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Transformed by Prayer

Fr. Ed Nowak, CSP
Fr. Ed Nowak, CSP
October 14, 2022

Prayer can enable us to have an experience of God’s unconditional love for us that will transform our lives.

In this Sunday’s scripture readings for the 29th Sunday in Ordinary time, we hear about the importance of being persistent in prayer.   At first glance the image that is conveyed is that if we are persistent in our prayer we will eventually be granted what we desire.   However, our experience of prayer is often not as straightforward as that.   Ultimately persistence in prayer does not so much change God’s mind as much as it transforms us to accept and trust God’s answer to our prayer.  Prayer brings us into a deeper awareness of our union with God and all of creation. Prayer enables us to participate in God’s transforming grace in our world.   Just as there are so many types of personalities, there are so many ways of praying.   Our Catholic faith offers us a rich legacy of praying with the saints and learning about prayer from the saints.  Our life situations and experiences in many ways influence how we pray and the capacity of prayer to transform us.   All types of prayer including, adoration, contrition, thanksgiving and intercessory, have the potential to transform us but only if we truly are open to these prayers being a conversation with God.

In the scripture passage from 1 Samuel 3:1-10, Samuel hears the voice of God in the temple and at first thinks it is Eli calling to him.  After the third time this happens, Eli realizes that it is God talking to Samuel and tells Samuel to respond to God by saying, “Speak Lord, your servant is listening.”   One of my spiritual directors pointed out that most of us have a tendency to say, “Listen up Lord, your servant is speaking.”   Probably for many of us when we think of praying it is more of the, “Listen Lord, your servant is speaking” type of attitude we bring to prayer.   While God certainly does want each of us to speak our mind and heart to God, we also need to do a lot more listening.  After all, God did give us one mouth and two ears so that we might listen twice as much as we speak.

When we pray, how often do we listen to what God has to say to us?  One might ask what does listening to God look like?  It is not so much hearing God’s voice as we hear each talk.  But just as truly listening to what someone is saying involves more than just hearing, so too listening what God has to say to us is more than just hearing.  Whenever we pray with scripture, music, art, nature, journaling, meditation or traditional prayers do we pay attention to what is resonating in our hearts?  What is the message that we most need to hear or understand in that moment of prayer?   In our gathering together for the celebration of Mass, what is the message God has for us?  It might be in the prayers of the day, the music, the readings, the homily or in our conversation with a community member.  Ultimately the simple essence of prayer is having a conversation with God; which of course involves speaking and listening.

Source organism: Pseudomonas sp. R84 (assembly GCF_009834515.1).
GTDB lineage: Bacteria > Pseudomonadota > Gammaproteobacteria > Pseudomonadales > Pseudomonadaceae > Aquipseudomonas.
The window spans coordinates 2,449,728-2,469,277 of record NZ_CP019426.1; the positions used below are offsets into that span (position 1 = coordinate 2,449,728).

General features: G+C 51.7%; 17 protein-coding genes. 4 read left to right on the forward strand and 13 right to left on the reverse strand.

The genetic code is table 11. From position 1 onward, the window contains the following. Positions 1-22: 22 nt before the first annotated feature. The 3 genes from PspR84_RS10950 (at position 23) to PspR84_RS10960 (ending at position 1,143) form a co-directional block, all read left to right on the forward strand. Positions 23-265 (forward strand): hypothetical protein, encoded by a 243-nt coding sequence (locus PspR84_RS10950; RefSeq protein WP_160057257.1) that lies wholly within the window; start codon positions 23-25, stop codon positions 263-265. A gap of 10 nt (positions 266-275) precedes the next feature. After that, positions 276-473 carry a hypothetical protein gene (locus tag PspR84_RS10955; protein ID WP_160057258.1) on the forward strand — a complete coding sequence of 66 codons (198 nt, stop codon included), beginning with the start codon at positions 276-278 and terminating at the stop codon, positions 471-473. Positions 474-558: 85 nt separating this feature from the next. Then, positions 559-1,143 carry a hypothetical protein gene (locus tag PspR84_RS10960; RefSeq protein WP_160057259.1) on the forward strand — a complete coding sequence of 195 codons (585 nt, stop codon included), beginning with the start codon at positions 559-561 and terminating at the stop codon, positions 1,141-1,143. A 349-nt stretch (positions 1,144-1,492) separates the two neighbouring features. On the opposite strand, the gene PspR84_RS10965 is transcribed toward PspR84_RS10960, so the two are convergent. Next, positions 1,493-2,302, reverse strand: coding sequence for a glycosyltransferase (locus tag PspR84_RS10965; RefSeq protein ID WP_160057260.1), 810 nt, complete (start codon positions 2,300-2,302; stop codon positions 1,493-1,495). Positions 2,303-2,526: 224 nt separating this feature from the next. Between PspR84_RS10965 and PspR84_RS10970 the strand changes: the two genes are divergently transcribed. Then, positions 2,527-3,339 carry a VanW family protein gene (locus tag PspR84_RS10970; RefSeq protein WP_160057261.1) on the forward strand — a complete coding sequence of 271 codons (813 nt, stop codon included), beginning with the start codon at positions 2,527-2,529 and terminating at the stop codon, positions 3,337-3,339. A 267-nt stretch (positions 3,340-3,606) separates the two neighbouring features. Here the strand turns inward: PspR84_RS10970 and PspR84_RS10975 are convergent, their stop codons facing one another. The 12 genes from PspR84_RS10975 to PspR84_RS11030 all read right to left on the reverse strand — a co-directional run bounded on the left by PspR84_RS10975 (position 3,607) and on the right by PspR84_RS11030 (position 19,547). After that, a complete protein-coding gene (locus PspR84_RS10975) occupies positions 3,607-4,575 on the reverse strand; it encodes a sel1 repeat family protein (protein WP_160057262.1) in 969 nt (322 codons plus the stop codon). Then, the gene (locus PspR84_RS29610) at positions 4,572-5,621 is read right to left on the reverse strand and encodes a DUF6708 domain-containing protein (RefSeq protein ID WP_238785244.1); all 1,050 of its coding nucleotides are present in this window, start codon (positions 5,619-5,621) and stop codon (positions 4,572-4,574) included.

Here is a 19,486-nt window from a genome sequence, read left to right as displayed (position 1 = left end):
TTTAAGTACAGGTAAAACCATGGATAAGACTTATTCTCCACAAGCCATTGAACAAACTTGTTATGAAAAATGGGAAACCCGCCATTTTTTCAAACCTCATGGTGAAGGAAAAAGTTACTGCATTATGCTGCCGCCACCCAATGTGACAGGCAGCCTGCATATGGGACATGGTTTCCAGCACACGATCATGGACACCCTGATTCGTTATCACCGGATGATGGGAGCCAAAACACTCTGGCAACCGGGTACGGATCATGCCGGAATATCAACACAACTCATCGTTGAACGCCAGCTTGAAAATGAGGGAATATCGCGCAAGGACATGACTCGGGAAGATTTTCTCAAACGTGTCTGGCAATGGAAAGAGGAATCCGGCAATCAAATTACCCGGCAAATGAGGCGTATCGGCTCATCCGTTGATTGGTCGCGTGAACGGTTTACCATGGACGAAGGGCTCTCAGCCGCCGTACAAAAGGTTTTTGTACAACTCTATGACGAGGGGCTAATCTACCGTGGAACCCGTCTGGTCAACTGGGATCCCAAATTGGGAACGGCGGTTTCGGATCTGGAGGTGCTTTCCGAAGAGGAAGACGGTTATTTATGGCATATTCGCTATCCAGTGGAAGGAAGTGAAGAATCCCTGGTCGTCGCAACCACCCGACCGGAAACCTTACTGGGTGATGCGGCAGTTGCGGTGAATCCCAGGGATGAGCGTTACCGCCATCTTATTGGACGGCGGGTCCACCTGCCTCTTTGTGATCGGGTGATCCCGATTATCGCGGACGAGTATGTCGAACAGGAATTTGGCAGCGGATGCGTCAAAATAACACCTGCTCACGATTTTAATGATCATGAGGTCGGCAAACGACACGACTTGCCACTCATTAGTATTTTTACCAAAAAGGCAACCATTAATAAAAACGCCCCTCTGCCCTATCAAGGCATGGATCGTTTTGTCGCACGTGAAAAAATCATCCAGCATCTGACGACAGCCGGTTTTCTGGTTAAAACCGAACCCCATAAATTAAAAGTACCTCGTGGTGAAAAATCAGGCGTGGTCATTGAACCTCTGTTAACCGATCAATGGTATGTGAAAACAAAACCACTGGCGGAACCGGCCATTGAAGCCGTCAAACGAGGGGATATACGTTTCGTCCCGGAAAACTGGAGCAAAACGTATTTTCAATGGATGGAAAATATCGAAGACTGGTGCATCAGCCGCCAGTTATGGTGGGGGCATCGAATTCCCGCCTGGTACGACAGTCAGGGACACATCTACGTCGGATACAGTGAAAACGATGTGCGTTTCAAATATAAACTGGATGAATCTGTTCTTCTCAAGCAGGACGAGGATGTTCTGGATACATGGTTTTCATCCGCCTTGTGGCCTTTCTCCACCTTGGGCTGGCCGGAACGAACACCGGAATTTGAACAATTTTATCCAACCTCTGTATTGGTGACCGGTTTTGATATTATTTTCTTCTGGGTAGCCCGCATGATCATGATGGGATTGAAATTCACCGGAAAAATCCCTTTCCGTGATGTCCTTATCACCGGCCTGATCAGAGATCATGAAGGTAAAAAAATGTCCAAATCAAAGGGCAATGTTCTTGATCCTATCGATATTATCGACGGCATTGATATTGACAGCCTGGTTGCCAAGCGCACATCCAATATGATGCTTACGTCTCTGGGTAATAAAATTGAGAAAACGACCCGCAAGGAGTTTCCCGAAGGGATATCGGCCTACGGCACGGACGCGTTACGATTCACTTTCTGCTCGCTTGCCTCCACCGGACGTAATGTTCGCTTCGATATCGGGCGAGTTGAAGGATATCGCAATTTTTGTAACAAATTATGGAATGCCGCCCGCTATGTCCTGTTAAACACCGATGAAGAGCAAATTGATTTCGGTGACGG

A pastor tells of a time he was asked by a woman to visit her father who was dying.   When the pastor came to visit him in his home.  He noticed an empty chair at the man’s bedside and asked if he was expecting a visitor.  “No” the man replied.  Then he said, “I hope you do not think I am crazy but for years I found it extremely difficult to pray until a friend explained to me that prayer was simply a matter of talking to Jesus.  He told me to place an empty chair nearby, to imagine Jesus sitting on that chair and to speak to him and listen to what he says to me in reply.  So I have been doing that ever since.  Is that ok?  Is that really prayer?”  “Is that prayer?” thought the pastor.  Wow… “Yes”, the pastor assured him it certainly is.

Some days later, the man’s daughter came to inform the pastor that her father had died.  She said, “I left him alone for a couple of hours.  He seemed so peaceful.  When I got back to the room, I found that he had died while I was gone.   It was strange though: his head was resting not on the bed but on the chair that was beside his bed.”

Prayer can indeed enable us to have such an intimate experience of God’s unconditional love for us and that is truly transforming.   When we listen to what God has to say to us, we can hopefully rest our head on the lap of Jesus when we come to our final moment of this life.